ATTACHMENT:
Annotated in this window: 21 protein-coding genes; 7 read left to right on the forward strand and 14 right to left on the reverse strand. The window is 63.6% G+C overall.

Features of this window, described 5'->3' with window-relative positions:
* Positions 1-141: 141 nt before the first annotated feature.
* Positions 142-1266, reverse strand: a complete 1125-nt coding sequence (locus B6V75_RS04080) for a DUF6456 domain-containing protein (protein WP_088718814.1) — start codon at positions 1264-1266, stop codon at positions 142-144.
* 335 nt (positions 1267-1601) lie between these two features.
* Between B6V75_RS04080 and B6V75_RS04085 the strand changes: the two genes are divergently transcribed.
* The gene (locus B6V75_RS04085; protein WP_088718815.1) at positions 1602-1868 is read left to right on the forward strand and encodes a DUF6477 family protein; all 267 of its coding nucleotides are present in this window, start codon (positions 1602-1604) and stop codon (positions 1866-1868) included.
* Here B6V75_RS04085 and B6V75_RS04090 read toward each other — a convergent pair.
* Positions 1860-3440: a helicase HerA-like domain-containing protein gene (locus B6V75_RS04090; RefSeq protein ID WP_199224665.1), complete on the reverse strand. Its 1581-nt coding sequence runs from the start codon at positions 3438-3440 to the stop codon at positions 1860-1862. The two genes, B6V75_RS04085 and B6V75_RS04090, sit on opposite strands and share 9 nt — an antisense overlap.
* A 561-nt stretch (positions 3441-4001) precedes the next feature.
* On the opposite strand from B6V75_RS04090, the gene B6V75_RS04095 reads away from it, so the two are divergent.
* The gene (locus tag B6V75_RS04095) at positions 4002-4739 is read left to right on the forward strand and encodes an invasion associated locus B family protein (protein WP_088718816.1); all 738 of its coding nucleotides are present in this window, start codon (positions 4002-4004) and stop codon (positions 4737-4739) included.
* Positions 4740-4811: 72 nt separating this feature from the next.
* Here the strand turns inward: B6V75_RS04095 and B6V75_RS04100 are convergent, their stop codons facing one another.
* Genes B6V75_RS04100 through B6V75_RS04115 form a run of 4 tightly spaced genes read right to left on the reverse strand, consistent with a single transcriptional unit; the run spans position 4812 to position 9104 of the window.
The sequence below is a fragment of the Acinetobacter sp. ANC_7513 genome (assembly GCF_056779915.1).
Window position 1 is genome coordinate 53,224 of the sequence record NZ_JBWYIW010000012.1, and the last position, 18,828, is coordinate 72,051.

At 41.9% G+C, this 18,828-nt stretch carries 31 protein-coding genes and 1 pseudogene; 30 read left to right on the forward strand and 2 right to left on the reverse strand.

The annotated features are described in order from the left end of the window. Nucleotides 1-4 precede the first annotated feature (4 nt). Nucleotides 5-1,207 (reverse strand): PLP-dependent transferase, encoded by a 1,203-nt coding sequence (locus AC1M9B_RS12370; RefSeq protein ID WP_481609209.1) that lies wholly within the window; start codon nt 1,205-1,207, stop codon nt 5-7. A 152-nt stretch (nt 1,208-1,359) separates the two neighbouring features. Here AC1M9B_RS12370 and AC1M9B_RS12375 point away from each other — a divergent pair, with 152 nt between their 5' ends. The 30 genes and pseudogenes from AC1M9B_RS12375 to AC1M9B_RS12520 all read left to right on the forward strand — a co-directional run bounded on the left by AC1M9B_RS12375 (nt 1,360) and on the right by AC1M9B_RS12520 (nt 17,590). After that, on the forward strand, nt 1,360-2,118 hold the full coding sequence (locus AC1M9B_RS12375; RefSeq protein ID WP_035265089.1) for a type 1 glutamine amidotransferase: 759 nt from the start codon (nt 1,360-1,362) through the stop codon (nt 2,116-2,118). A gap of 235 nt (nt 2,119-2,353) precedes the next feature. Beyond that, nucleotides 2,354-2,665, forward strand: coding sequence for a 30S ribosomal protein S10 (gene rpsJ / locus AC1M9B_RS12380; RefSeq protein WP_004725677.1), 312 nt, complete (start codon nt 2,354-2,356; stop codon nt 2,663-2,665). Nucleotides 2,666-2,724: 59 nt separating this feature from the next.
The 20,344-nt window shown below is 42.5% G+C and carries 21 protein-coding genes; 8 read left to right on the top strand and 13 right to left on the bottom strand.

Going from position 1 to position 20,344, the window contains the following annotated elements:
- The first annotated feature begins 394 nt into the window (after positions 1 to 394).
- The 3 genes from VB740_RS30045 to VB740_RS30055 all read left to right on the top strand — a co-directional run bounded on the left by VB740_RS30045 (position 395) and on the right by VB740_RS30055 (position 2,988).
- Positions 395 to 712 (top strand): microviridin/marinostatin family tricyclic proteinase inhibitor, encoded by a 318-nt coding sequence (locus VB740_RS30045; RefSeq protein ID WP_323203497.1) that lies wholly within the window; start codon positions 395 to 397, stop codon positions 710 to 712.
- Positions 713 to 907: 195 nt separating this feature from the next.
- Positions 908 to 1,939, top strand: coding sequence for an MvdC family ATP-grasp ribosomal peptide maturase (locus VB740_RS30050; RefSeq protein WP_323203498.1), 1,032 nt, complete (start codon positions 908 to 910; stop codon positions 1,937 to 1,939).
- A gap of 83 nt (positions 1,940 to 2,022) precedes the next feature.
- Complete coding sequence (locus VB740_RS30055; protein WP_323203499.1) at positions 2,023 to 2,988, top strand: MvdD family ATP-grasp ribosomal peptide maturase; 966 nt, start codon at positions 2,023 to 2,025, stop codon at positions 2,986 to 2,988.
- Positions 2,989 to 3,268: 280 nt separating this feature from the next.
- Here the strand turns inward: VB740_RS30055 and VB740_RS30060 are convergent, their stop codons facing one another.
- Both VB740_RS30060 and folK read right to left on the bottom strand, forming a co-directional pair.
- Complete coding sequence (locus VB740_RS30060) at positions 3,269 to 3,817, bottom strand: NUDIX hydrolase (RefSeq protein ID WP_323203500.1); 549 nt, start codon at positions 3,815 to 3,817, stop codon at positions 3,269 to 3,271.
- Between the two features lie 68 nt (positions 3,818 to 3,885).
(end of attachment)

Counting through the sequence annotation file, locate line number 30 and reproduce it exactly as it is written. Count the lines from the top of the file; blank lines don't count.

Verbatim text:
- Here the strand turns inward: VB740_RS30055 and VB740_RS30060 are convergent, their stop codons facing one another.